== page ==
reason #178 to get TiVo

    by Horton

    my VCR didn't want to record this episode, is there anywhere to get (or download) this episode? thanks

  • April 23, 2001, 9:17 p.m. CST

    Mixed emotions

    by cooper2000

    I watched the episode and because they really didnt showcase the Colin Hanks character a lot, I didnt feel real said like I did for Joyce on Buffy. It seemed rather clished(sp?) to me. The characters all fall apart, they do the flashback thing and talk to the characters ghost. They quote a poem that he liked. Ive seen it all before. As one of the posts said above, I started watching the show at the end of last season because it was taking on the Sci Fi elements. I mean, if I wanted to see just teen angst I can watch Dawsons Creek right. So this season I have watched almost all the episodes and it seems to be that the show cant find what direction to take. Does it want to be a Sci Fi show or a Teen show. It cant seem to do both sucessfully. Lately its been non Alien after many episodes where they uped the Alien premise. Which is it? I also agree that Lizs performance was rather one note tonight and Number two, yeah they should should Jason Behr shirtless more.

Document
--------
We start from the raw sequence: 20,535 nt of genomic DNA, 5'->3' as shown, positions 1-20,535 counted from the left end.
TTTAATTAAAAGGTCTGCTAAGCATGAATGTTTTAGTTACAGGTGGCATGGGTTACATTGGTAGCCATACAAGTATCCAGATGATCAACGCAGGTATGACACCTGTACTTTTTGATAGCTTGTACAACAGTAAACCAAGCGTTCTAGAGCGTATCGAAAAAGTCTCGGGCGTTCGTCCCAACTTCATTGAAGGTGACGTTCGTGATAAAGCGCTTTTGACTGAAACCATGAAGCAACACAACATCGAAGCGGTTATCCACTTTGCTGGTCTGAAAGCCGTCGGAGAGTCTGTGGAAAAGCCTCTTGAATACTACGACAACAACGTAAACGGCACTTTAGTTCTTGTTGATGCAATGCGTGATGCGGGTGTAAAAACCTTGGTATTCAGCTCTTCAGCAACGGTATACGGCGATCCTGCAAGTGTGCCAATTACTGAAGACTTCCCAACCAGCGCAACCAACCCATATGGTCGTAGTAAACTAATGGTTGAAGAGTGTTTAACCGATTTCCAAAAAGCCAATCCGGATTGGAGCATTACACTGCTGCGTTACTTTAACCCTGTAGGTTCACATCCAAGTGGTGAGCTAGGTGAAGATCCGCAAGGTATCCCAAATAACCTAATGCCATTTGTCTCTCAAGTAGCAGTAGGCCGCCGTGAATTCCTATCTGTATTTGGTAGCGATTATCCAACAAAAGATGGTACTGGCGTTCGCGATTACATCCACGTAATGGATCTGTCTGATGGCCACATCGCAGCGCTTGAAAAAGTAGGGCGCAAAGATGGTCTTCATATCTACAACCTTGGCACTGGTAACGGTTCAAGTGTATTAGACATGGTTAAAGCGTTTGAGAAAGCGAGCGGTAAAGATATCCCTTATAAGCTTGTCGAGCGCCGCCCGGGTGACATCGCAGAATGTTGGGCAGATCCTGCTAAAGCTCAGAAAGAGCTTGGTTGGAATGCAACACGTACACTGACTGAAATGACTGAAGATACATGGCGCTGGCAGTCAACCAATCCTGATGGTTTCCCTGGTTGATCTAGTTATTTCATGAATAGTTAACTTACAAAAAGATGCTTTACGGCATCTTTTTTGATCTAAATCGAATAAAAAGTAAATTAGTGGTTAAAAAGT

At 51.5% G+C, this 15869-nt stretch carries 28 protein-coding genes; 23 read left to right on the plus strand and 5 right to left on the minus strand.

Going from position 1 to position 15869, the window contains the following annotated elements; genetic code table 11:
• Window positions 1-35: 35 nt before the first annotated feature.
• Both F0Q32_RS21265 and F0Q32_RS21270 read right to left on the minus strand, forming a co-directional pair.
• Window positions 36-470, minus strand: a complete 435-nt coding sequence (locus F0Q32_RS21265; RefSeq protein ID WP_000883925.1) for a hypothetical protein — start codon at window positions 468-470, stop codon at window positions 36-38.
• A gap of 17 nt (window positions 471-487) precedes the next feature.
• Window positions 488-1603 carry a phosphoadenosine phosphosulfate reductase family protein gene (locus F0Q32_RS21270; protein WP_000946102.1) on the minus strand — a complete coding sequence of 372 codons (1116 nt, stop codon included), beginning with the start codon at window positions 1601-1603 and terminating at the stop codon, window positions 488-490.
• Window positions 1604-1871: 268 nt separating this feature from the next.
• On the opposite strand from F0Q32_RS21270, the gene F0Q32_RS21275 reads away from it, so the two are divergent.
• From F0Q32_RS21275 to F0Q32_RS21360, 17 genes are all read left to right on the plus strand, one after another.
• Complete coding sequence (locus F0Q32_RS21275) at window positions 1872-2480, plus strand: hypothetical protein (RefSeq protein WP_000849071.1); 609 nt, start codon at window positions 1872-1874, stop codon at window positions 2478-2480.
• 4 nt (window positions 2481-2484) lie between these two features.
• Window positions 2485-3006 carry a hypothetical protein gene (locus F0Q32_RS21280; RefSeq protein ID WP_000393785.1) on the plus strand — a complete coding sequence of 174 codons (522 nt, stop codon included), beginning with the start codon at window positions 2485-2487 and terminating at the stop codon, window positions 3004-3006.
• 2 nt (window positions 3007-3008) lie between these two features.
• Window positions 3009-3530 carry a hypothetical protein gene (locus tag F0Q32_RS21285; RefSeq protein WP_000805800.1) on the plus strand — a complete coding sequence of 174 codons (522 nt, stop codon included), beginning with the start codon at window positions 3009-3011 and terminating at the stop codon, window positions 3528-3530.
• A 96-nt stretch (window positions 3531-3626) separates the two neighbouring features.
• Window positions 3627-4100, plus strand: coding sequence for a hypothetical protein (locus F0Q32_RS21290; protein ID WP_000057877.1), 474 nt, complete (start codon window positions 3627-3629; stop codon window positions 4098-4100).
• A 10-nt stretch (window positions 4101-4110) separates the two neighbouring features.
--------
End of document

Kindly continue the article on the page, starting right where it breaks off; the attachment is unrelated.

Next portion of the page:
• April 23, 2001, 9:36 p.m. CST

    Where to get a tape of ep

    by muckfire

    I think you can find tapes of wb stuff at scoopme.com

  • April 23, 2001, 9:43 p.m. CST

    the robert frost poem... and my little theory.

    by zee-roh

    Here's the Robert Frost poem that they used in this episode of Roswell (it just happens to be one of my favourite poems): Stopping By Woods On A Snowy Evening Whose woods these are I think I know. His house is in the village though; He will not see me stopping here To watch his woods fill up with snow. My little horse must think it queer To stop without a farmhouse near Between the woods and frozen lake The darkest evening of the year. He gives his harness bells a shake To ask if there is some mistake. The only other sound's the sweep Of easy wind and downy flake. The woods are lovely, dark and deep, But I have promises to keep, And miles to go before I sleep, And miles to go before I sleep. (1923) Also- you know how Isabel has in past episodes been able to go inside of other people's dreams and stuff like that? I was thinking- maybe the way she sees Alex in her dreams is more real than she suspects it is. Like maybe he's actually trying to get into contact with her. I dunno... that's just something that occurred to me. But he doesn't really say anything of any real importance as far as hard-plot goes, so I may be wrong. Anyway... keepitkickin, keepitgreen. ~cya. -zee

  • April 23, 2001, 9:43 p.m. CST

    the robert frost poem... and my little theory.

    by zee-roh